Summer Sixteen. Time to Fix Yourself-Part 3
Thoracic Extension and a Healthy Upper Back.
Okay, what the heck is a “thoracic” and why do you need to be worried about it? Your thoracic spine is basically everything in between the bottom of your neck and the bottom of your ribcage. Full function of the thoracic is the last, and sometimes the most important, part of good overall shoulder health. If you have missed the previous two articles, now would be an opportune time to review. The first article covered the hips and how hips that work well are a prerequisite to pain-free movement. The second article was a progression of the first, in which we discussed what good shoulder function looked like with a sound foundation at the hips.
So you’ve followed the first two articles and are still having trouble? Then this article is for you. The thoracic spine is especially important to us, as CrossFit-ers, because it houses the shoulder blades, and CrossFit loves to press and pull overhead. If you cannot extend at your thoracic spine, it can limit basically any movement that requires your arms to go over your head. Your shoulders are only designed to move so far, and in order to achieve a proper overhead position, the shoulders rely on the thoracic spine to finish the job. You like pull-ups, or snatches, or handstand pushups? Want to gain or maintain the ability to do them? Keep reading.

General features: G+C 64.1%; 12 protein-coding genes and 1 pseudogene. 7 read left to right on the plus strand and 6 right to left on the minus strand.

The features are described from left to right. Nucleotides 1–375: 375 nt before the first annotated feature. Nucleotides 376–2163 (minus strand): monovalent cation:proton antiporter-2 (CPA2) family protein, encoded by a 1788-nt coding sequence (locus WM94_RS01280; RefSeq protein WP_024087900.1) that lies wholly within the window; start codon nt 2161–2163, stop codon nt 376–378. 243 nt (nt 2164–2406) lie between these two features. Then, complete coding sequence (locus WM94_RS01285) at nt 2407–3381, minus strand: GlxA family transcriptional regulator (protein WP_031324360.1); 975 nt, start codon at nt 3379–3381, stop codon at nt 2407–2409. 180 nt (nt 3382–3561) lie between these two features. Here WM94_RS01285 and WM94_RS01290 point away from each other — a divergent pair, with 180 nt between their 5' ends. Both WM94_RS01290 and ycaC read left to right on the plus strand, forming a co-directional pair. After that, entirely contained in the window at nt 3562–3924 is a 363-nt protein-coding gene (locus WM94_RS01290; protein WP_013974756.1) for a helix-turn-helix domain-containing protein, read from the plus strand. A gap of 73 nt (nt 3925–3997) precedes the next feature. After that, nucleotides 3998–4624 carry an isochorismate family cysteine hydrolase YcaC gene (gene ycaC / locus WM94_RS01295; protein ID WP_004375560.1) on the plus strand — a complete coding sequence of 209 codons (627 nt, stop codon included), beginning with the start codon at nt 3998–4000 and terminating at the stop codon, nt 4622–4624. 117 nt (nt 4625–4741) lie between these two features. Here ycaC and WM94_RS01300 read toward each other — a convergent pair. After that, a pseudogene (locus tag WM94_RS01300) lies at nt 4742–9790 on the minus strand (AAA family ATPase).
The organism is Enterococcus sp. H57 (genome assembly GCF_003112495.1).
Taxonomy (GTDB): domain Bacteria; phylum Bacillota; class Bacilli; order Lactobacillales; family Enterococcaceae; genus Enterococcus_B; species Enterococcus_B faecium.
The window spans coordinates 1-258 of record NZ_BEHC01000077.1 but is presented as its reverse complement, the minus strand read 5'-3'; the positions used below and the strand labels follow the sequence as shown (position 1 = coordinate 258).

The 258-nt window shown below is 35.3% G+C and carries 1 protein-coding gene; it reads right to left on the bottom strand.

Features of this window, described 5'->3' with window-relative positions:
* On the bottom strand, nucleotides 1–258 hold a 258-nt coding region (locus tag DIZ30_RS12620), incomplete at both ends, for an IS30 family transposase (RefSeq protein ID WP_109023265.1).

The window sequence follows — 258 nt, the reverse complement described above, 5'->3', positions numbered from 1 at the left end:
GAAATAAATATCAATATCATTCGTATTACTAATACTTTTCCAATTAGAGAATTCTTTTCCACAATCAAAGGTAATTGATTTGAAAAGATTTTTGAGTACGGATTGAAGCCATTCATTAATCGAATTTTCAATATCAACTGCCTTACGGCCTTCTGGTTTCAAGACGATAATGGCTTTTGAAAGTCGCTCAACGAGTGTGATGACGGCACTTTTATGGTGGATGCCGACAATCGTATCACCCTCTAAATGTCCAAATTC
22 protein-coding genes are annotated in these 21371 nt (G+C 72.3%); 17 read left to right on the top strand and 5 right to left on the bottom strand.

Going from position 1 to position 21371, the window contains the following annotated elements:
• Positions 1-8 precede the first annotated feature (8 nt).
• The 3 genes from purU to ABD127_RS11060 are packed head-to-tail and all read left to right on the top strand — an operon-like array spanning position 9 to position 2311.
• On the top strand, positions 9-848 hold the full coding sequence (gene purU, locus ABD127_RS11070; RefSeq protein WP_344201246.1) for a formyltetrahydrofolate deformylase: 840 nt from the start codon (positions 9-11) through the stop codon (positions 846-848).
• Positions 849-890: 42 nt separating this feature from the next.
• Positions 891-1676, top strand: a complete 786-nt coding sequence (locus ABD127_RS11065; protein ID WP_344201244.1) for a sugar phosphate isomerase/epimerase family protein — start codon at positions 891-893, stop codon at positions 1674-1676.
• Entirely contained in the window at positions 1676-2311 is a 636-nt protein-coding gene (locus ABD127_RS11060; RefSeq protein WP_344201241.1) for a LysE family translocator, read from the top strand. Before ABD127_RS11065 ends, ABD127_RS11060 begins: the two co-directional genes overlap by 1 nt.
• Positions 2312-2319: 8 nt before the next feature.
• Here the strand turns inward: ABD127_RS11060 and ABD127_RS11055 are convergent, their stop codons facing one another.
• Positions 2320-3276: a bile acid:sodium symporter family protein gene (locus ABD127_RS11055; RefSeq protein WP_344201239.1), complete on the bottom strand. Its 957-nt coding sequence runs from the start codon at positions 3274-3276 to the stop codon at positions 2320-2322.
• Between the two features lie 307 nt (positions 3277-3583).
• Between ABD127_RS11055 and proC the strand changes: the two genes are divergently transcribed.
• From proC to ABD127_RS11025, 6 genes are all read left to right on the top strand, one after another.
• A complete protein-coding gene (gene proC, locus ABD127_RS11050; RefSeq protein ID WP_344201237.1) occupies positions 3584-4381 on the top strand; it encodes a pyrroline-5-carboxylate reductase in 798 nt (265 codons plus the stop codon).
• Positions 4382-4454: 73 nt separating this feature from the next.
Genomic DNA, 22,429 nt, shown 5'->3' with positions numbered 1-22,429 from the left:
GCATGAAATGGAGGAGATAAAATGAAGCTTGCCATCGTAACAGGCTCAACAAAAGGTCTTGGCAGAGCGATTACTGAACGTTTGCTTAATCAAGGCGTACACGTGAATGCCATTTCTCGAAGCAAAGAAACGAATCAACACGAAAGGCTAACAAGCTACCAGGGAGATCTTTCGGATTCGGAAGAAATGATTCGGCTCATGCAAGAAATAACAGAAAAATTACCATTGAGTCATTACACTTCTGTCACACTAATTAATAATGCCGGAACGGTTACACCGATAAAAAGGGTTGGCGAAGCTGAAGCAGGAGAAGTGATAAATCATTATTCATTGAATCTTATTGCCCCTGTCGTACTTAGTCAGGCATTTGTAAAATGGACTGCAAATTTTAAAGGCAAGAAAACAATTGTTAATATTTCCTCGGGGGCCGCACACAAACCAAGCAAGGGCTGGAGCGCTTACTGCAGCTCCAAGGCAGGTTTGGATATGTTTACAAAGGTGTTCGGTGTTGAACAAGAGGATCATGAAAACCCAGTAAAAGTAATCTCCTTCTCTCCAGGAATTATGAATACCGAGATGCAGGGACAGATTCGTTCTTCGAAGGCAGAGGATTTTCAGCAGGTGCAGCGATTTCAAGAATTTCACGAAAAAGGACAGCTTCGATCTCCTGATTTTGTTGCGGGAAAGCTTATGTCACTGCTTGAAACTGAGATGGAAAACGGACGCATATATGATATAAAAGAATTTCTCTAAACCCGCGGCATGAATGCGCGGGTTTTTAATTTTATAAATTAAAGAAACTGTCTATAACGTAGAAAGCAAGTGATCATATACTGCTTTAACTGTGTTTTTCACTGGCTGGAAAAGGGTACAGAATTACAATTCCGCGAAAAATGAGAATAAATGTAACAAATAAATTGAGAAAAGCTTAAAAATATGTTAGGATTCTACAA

Alright, so how do you begin to look more like the first picture and less like the second? Here we go.
Start with breathing. And really breathing, not gasping breaths through your chest. I’m talking about deep, full breaths through your belly. Focusing on this proper breathing is like stretching from the inside out. Below are a few examples:
I know this may seem silly or overly simple. Try it anyway. I promise this is much more challenging than it looks.
Next tool to utilize is everybody’s favorite…the foam roller.
Pick one of these four drills and give your thoracic spine 5–10 minutes of love every day and watch how much better your shoulders function. Until next time…